Don’t be a hare brain. We all know how rabbits breed.
“If you gifted one, or received one as a pet for Easter, make sure it doesn’t get turned loose,” advises the Invasive Species Council of BC (ISCBC), “From the campus of UVic, to the wilds of Richmond and the beaches of Jericho in Vancouver, feral rabbits that were never meant to be there, have caused big problems.”
The council advises that somehow humans still seem to be learning this costly lesson. Rabbits continue to often be introduced to the wild by pet owners who no longer want them or can no longer care for them. These former pets turned feral pests can have huge ecological and environmental impacts which is why it is important to play your part and don’t let that rabbit loose.
“European rabbits native to Europe and Northern Africa have now been introduced to every continent except Antarctica. They are herbivores and compete with native species for food and habitat. These little creatures are also incredibly industrious. The tunnels they dig can cause serious environmental damage,” says ISCBC in a recent press release.
Did you know rabbits can live up to 10 years in captivity? That’s a big commitment!
Prospective pet owners are encouraged to think very carefully before welcoming a rabbit as the newest family member for up to 10 years. Make sure you are prepared to provide it a loving and caring home.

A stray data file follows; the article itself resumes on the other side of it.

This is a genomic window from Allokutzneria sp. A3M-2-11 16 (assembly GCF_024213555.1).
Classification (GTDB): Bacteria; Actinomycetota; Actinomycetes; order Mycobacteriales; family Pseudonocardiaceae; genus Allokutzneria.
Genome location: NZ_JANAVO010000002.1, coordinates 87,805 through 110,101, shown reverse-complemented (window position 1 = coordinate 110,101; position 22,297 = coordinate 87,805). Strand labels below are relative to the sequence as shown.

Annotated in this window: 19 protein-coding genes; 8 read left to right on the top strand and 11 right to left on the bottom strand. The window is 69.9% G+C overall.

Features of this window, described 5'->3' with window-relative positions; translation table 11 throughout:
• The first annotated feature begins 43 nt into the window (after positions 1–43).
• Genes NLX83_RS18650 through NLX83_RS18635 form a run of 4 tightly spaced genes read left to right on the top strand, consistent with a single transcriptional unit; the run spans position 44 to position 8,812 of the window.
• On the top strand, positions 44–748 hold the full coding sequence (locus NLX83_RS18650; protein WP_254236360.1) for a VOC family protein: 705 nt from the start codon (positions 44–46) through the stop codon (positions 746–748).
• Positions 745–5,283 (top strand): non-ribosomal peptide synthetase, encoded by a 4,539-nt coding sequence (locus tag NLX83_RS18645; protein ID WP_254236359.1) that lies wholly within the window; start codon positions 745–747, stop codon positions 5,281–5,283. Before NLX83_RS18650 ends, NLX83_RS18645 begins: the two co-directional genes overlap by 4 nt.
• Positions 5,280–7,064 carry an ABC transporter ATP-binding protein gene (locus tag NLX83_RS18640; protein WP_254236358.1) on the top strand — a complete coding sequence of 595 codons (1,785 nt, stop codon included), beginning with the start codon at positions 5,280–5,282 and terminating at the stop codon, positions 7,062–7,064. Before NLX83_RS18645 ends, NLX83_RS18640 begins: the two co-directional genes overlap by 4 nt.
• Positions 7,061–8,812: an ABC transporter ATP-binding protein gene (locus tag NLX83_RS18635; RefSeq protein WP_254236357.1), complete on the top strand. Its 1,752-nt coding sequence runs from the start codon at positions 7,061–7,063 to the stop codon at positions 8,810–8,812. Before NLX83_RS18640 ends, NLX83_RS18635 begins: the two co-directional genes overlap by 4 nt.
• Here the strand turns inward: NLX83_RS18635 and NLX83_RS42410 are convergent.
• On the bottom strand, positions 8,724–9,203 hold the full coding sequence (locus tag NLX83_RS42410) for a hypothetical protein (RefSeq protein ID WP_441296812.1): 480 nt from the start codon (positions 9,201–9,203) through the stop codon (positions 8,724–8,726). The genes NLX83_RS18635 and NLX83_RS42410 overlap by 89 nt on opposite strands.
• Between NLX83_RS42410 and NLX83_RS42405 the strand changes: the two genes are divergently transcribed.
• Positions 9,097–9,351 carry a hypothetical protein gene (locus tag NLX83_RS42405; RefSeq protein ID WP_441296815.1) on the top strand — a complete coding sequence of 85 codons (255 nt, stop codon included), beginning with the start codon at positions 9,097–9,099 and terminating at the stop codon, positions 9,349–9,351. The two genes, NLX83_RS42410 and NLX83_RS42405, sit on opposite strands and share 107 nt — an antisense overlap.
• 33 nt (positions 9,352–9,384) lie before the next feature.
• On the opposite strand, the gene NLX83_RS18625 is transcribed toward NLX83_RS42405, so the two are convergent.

If you, or someone you know has a pet rabbit and they can no longer provide adequate care, contact an area animal rescue or pet store and ask what options are available, or contact the Invasive Species Council of BC and they can help you hop in the right direction. The number one thing to remember is – don’t let it loose!
The Invasive Species Council of BC (ISCBC) is dedicated to keeping our landscapes and communities free of invasive species. It provides a coordinated, province-wide approach to reducing the impact of invasive species in B.C. ISCBC unites efforts across the province and collaborates with a variety of partners to develop unique solutions for the wide variety of ecosystems across B.C. For more information visit: bcinvasives.ca.
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